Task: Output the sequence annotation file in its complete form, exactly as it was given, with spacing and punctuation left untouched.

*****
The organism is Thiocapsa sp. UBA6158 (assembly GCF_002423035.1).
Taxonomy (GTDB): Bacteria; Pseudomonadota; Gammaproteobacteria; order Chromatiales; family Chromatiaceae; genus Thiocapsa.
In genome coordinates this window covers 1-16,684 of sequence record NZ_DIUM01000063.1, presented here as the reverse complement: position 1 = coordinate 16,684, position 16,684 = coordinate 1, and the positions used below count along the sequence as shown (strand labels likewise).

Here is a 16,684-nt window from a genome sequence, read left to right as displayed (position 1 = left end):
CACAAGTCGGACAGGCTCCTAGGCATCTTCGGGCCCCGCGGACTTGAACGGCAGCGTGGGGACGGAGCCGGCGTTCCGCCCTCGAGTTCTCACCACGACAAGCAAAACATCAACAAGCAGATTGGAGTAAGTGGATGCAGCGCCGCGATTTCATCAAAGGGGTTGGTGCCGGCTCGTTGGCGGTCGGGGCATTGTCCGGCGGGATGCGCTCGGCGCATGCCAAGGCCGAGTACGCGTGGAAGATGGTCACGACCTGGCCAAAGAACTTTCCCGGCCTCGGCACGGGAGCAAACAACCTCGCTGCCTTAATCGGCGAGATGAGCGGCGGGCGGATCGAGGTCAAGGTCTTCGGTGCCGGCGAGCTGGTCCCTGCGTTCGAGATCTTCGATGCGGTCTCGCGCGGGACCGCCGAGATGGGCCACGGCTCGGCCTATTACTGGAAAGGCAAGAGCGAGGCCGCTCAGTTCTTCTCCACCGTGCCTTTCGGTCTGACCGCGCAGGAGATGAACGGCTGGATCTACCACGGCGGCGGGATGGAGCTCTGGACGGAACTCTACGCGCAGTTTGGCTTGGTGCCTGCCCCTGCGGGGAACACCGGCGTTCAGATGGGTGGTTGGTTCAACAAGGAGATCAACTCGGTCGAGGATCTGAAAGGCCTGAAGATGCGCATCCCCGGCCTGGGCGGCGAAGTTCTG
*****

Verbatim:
The organism is Thiocapsa sp. UBA6158 (assembly GCF_002423035.1).
Taxonomy (GTDB): Bacteria; Pseudomonadota; Gammaproteobacteria; order Chromatiales; family Chromatiaceae; genus Thiocapsa.
In genome coordinates this window covers 1-16,684 of sequence record NZ_DIUM01000063.1, presented here as the reverse complement: position 1 = coordinate 16,684, position 16,684 = coordinate 1, and the positions used below count along the sequence as shown (strand labels likewise).

Here is a 16,684-nt window from a genome sequence, read left to right as displayed (position 1 = left end):
CACAAGTCGGACAGGCTCCTAGGCATCTTCGGGCCCCGCGGACTTGAACGGCAGCGTGGGGACGGAGCCGGCGTTCCGCCCTCGAGTTCTCACCACGACAAGCAAAACATCAACAAGCAGATTGGAGTAAGTGGATGCAGCGCCGCGATTTCATCAAAGGGGTTGGTGCCGGCTCGTTGGCGGTCGGGGCATTGTCCGGCGGGATGCGCTCGGCGCATGCCAAGGCCGAGTACGCGTGGAAGATGGTCACGACCTGGCCAAAGAACTTTCCCGGCCTCGGCACGGGAGCAAACAACCTCGCTGCCTTAATCGGCGAGATGAGCGGCGGGCGGATCGAGGTCAAGGTCTTCGGTGCCGGCGAGCTGGTCCCTGCGTTCGAGATCTTCGATGCGGTCTCGCGCGGGACCGCCGAGATGGGCCACGGCTCGGCCTATTACTGGAAAGGCAAGAGCGAGGCCGCTCAGTTCTTCTCCACCGTGCCTTTCGGTCTGACCGCGCAGGAGATGAACGGCTGGATCTACCACGGCGGCGGGATGGAGCTCTGGACGGAACTCTACGCGCAGTTTGGCTTGGTGCCTGCCCCTGCGGGGAACACCGGCGTTCAGATGGGTGGTTGGTTCAACAAGGAGATCAACTCGGTCGAGGATCTGAAAGGCCTGAAGATGCGCATCCCCGGCCTGGGCGGCGAAGTTCTG